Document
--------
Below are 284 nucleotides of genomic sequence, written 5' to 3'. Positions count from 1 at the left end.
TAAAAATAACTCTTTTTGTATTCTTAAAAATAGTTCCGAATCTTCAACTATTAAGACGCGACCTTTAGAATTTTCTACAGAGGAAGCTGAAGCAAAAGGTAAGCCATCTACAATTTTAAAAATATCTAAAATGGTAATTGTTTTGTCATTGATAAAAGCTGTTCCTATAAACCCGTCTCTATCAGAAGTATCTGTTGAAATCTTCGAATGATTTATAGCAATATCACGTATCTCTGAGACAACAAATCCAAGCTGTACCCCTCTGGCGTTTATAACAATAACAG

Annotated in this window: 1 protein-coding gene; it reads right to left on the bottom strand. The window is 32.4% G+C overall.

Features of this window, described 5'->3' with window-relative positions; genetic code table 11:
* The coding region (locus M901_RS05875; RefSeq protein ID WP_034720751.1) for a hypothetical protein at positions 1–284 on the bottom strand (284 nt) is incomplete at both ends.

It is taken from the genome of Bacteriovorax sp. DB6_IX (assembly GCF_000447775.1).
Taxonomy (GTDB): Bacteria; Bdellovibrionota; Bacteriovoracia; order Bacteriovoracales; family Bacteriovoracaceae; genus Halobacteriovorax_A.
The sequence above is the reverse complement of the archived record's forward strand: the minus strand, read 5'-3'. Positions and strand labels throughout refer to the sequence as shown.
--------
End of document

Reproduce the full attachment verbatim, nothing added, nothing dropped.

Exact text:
Below are 284 nucleotides of genomic sequence, written 5' to 3'. Positions count from 1 at the left end.
TAAAAATAACTCTTTTTGTATTCTTAAAAATAGTTCCGAATCTTCAACTATTAAGACGCGACCTTTAGAATTTTCTACAGAGGAAGCTGAAGCAAAAGGTAAGCCATCTACAATTTTAAAAATATCTAAAATGGTAATTGTTTTGTCATTGATAAAAGCTGTTCCTATAAACCCGTCTCTATCAGAAGTATCTGTTGAAATCTTCGAATGATTTATAGCAATATCACGTATCTCTGAGACAACAAATCCAAGCTGTACCCCTCTGGCGTTTATAACAATAACAG

Annotated in this window: 1 protein-coding gene; it reads right to left on the bottom strand. The window is 32.4% G+C overall.

Features of this window, described 5'->3' with window-relative positions; genetic code table 11:
* The coding region (locus M901_RS05875; RefSeq protein ID WP_034720751.1) for a hypothetical protein at positions 1–284 on the bottom strand (284 nt) is incomplete at both ends.

It is taken from the genome of Bacteriovorax sp. DB6_IX (assembly GCF_000447775.1).
Taxonomy (GTDB): Bacteria; Bdellovibrionota; Bacteriovoracia; order Bacteriovoracales; family Bacteriovoracaceae; genus Halobacteriovorax_A.
The sequence above is the reverse complement of the archived record's forward strand: the minus strand, read 5'-3'. Positions and strand labels throughout refer to the sequence as shown.